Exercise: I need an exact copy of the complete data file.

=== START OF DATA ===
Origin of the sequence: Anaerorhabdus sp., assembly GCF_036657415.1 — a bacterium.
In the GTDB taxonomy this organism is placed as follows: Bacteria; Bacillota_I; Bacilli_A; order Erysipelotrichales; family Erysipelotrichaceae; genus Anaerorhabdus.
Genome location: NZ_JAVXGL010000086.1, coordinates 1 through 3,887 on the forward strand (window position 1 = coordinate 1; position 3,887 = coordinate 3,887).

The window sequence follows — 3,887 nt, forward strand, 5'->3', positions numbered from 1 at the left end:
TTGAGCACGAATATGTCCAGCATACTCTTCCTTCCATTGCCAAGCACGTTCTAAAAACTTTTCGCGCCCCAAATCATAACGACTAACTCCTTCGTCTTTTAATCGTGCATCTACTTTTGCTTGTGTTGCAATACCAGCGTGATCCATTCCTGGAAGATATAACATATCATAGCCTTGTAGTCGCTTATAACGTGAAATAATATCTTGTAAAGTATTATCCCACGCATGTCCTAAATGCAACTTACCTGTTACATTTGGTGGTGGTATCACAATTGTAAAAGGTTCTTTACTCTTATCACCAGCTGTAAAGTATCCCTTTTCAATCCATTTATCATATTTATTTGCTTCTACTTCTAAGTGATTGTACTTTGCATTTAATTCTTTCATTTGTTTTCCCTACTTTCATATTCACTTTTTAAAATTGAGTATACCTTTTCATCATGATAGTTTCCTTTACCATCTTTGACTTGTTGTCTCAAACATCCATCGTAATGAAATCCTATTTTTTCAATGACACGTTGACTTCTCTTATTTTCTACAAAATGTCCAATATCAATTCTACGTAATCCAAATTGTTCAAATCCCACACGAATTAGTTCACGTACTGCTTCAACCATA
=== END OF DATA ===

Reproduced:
Origin of the sequence: Anaerorhabdus sp., assembly GCF_036657415.1 — a bacterium.
In the GTDB taxonomy this organism is placed as follows: Bacteria; Bacillota_I; Bacilli_A; order Erysipelotrichales; family Erysipelotrichaceae; genus Anaerorhabdus.
Genome location: NZ_JAVXGL010000086.1, coordinates 1 through 3,887 on the forward strand (window position 1 = coordinate 1; position 3,887 = coordinate 3,887).

The window sequence follows — 3,887 nt, forward strand, 5'->3', positions numbered from 1 at the left end:
TTGAGCACGAATATGTCCAGCATACTCTTCCTTCCATTGCCAAGCACGTTCTAAAAACTTTTCGCGCCCCAAATCATAACGACTAACTCCTTCGTCTTTTAATCGTGCATCTACTTTTGCTTGTGTTGCAATACCAGCGTGATCCATTCCTGGAAGATATAACATATCATAGCCTTGTAGTCGCTTATAACGTGAAATAATATCTTGTAAAGTATTATCCCACGCATGTCCTAAATGCAACTTACCTGTTACATTTGGTGGTGGTATCACAATTGTAAAAGGTTCTTTACTCTTATCACCAGCTGTAAAGTATCCCTTTTCAATCCATTTATCATATTTATTTGCTTCTACTTCTAAGTGATTGTACTTTGCATTTAATTCTTTCATTTGTTTTCCCTACTTTCATATTCACTTTTTAAAATTGAGTATACCTTTTCATCATGATAGTTTCCTTTACCATCTTTGACTTGTTGTCTCAAACATCCATCGTAATGAAATCCTATTTTTTCAATGACACGTTGACTTCTCTTATTTTCTACAAAATGTCCAATATCAATTCTACGTAATCCAAATTGTTCAAATCCCACACGAATTAGTTCACGTACTGCTTCAACCATA